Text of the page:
Alimony is a court-ordered payment made from one spouse to another following a divorce. It is intended to provide financial support for the spouse who was financially supported during the marriage. Spousal support is not based on gender and any party may request maintenance stipend.
When the marriage lasted for over 20 years the judge will order that the partner will pay permanent alimony. Until the partner dies or remarries. In some cases, the amount paid may be decided and agreed on by both partners when they are completing their separation agreement. However, if they can’t come to an agreement they will result to going to a court. The Virginian court will then asses both partners financial situation and needs before coming to a conclusion on who will be paying maintenance stipend, how much and for how long.
In Virginia, maintenance stipend is not meant to act as a punishment for a partner who might have caused the marriage to fail. Nonetheless, the court needs to consider any fault acts which may have caused the marriage to not work out. These include cruelty, abandonment, adultery or criminal activity. The innocent partner may be innocent from any support obligations.
If one partner provides clear and convincing evidence that the withholding of support from one party may be unjust then the innocent party may have to pay spousal support. For example, a partner who might have problems in retaining or finding a job due to a physical or mental illness, thus having no reliable source of income may be awarded spousal support despite the fact that spouse cheated on the other partner. In Virginia, the court will look equally at both spouses fault and economics. If it is considered unfair to deny the unfaithful spouse support based on the balance of fault or economics, then the court may award that spouse support.
Once the Virginian court decides alimony is appropriate then there are many factors which need to be considered to determine the amount and duration of spousal support. These include:
- The obligations, needs and financial resources of both spouses, this includes income from pensions, profit sharing or retirement plans.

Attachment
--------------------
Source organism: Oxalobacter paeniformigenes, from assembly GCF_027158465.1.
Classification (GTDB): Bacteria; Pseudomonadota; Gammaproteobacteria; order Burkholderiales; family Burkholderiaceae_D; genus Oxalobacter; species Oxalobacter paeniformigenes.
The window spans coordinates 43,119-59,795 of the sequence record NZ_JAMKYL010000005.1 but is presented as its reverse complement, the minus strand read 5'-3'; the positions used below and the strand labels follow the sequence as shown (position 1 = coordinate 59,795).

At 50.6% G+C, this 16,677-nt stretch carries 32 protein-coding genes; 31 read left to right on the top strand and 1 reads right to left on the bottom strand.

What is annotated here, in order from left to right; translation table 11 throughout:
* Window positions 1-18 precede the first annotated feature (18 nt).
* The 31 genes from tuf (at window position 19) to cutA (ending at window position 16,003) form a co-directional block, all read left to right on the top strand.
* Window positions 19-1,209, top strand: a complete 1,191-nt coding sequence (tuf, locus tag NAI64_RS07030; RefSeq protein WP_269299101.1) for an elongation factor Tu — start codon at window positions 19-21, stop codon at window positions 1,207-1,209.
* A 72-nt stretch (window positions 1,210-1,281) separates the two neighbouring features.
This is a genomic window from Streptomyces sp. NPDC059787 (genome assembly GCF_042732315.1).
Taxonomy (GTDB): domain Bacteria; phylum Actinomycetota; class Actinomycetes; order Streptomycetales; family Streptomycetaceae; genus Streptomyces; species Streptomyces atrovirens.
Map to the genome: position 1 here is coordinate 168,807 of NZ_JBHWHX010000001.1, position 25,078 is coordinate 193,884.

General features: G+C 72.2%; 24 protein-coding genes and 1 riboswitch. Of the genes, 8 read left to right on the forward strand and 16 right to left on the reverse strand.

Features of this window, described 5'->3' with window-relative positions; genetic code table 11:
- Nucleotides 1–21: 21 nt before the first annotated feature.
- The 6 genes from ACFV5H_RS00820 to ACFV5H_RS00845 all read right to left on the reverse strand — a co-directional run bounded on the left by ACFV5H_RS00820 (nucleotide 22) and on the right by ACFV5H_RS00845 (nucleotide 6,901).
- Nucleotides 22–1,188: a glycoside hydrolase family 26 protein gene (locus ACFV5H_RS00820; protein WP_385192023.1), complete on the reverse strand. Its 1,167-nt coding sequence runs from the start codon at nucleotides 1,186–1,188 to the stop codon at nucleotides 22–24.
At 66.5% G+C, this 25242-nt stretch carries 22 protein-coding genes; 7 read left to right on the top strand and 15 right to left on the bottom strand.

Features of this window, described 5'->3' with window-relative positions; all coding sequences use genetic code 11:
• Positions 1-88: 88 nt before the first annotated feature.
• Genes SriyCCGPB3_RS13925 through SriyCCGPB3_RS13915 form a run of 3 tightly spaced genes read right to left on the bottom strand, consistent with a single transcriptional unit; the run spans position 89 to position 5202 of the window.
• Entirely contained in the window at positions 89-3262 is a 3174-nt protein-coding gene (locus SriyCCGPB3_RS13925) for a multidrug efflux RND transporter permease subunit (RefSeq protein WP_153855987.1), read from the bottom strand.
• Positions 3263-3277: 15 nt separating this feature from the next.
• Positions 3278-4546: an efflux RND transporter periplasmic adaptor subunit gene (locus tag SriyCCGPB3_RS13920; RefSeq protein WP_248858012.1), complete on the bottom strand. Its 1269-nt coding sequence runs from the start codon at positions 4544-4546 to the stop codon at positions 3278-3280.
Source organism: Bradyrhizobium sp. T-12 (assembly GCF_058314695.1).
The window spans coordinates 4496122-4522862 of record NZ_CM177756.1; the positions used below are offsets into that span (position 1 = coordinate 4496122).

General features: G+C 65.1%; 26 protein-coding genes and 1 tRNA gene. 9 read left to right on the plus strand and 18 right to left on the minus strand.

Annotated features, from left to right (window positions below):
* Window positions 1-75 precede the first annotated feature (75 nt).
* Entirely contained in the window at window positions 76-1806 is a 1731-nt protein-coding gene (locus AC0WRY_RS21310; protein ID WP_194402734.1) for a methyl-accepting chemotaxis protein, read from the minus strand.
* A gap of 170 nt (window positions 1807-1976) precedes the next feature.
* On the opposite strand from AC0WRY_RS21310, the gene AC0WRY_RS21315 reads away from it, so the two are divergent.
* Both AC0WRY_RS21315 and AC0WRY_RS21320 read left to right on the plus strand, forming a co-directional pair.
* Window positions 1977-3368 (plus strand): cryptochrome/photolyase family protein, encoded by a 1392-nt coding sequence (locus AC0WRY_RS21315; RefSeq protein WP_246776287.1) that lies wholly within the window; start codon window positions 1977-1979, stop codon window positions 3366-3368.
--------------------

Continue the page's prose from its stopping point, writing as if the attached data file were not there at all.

- The duration of the marriage, the longer the marriage the more support is paid.
- The living standards prior to the divorce.
- The age, physical and mental condition of both parties.
- If the physical or mental state of a child makes it inappropriate for the custodial parent to work.
- How any marital property has been divided.
- Each spouses earning capacity including education, skills, and training.
- If there is an opportunity for either spouse to enhance their earning ability either through education, training or employment.
- The effect of any agreements made during the marriage which alter present and future earning potential. These decisions may include employment, career, economics, education and parenting arrangements.
In Virginia the court may order alimony to be paid on a temporary basis, permanently or on both. Payments can also be made in a lump sum, periodically or both. A spouse has the right to request to pay alimony for half of the years they have been married. For example, if they have been married for 10 years then the spouse may ask to pay maintenance stipend for 5 years.
At any time either spouse may ask the court to increase, decrease or terminate maintenance stipend. And spousal support automatically terminates in the event of death, the recipient spouse remarries or has been living with a significant other for over a year.
If you need a Virginia alimony lawyer to help you with your alimony case in Virginia, call us at 888-437-7747. Our Virginia alimony attorneys can help you.